After much sturm und drang last week, a lighthearted and/or lightweight episode was expected by me, and in the first couple acts, this was very much the case. Spirit Affairs has to catch a mostly-harmless spirit forged from the countless thoughts of young ladies pining for love. The half-spirit girls’ usual shtick (using sakura sticks) won’t work on it; only a confession of love will send it away.
When they find this beast, grown larger and more dangerous, it’s Zakuro and Agemaki who find it; but Lt. Hanadate is with them too; and when neither of the others can get over the embarrassment to do it, he – not Agemaki – confesses his love for Zakuro. Playing along, she confesses her love for him, and the Kokkuri is gone. Agemaki isn’t happy; even if she didn’t mean it, it still stings.
This is pretty much the final time we see Hanadate before we learn that he’s in league with the Black Widow; unconvincingly hiding his face with a noh mask. This is bad news, since Zakuro’s feelings for Hanadate and Agemaki remain as confused as ever. When she finds out he’s evil (or being controlled), that will most definitely change…Rating: 3
I’ll admit I was a little naive in thinking Gisen was a good gal last week just because she had a cute face and innocent voice. She shows her true, ruthless colors in this episode, kidnapping Muneakira and taking his free will away with her evil eye. When Sen and Hanzo locate them, Gisen transforms into a master samurai and proceeds to mop the floor with Sen. The battle is interrupted by Sen’s bro Yoshihiko who has arrived a week earlier than expected. His lieutenant Nia sends Gisen into retreat, but that doesn’t mean they’re on Sen and Muneakira’s side. This was a nice-looking duel; that different fighters create different color ink blots on the screen is a nice touch.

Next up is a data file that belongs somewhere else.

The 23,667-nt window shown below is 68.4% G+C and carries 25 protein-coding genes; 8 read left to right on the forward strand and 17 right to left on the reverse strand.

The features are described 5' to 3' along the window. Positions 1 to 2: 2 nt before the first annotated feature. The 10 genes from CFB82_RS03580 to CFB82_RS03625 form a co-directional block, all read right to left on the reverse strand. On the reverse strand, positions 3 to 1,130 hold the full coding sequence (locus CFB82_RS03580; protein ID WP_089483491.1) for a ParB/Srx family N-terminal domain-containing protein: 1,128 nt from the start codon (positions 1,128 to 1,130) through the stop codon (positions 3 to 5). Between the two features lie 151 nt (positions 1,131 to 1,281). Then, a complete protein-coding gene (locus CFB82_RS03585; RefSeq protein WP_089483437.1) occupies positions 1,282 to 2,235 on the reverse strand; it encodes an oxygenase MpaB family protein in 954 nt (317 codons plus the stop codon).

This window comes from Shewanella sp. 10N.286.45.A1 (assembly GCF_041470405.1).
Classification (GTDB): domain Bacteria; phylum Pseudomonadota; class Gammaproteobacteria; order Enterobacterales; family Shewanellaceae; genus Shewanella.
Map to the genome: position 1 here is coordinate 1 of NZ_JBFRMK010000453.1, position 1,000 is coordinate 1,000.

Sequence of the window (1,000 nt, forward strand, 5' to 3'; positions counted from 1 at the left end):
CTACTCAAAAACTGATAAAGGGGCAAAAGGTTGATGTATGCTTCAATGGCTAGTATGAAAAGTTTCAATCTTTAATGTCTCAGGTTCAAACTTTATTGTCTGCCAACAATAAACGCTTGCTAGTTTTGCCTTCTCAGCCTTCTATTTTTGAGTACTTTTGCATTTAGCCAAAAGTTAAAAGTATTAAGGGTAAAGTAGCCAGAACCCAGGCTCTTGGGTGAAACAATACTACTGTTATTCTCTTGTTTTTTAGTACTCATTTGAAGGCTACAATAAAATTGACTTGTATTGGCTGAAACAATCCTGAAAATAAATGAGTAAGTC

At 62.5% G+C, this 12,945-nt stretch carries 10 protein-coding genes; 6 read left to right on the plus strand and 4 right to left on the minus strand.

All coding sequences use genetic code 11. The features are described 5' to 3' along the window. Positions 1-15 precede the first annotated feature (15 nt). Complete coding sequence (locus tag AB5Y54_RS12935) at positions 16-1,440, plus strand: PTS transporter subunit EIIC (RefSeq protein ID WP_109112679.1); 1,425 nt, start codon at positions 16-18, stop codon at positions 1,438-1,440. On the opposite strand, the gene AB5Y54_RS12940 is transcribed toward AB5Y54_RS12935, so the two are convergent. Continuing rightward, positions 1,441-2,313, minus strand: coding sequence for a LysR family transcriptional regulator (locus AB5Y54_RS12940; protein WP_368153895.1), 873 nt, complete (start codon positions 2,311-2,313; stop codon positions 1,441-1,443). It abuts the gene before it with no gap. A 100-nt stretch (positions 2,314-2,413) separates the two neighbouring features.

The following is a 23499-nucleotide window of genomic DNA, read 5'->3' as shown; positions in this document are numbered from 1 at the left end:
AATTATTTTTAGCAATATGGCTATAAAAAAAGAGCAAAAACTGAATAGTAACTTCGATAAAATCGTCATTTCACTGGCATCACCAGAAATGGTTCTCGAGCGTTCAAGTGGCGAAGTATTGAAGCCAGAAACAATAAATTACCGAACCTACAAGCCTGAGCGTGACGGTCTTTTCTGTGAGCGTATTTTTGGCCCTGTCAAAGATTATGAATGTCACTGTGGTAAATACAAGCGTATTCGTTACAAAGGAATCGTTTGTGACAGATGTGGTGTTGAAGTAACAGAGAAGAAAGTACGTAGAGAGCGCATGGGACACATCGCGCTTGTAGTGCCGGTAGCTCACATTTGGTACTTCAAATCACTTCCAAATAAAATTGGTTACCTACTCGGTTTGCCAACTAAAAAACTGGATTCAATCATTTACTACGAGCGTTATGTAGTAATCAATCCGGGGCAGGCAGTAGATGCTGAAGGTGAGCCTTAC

The episode then lays everything out on the table: Nia is an artificial master samurai created in an experiment that made use of the spirited-away students. The reason he wants these fake samurai is because he knows that the seven master samurai believed to be left are actually dead, leaving Great Japan with nothing to fight the evil force of change and destruction embodied by Amakusa. He credits Amakusa with every major calamity in Japan’s history – famines, quakes, bombings. The Master Samurai were always there to cut him down, but he always comes back, and with no natural samurai left, he believes desperate measures are in order.
Sen and Co. are now in an unfortunate situation. Her brother wants to kill them all, but the threat to Japan he speaks of is real, and must be dealt with. Gisen was likely Amakusa’s scout, and she was no slouch. It would seem there are two ways to defeat him: Yoshihiko’s human sacrifices, or Muneakira’s master samurai. Here’s the rub re the latter: Sen was weaker then Gisen, but Nia was stronger. Next week, beyond the more immediate challenge of escaping Yoshihiko’s clutches, the good guys will have to figure out how they’ll be able to win against the next iteration of Amakusa. Rating: 3.5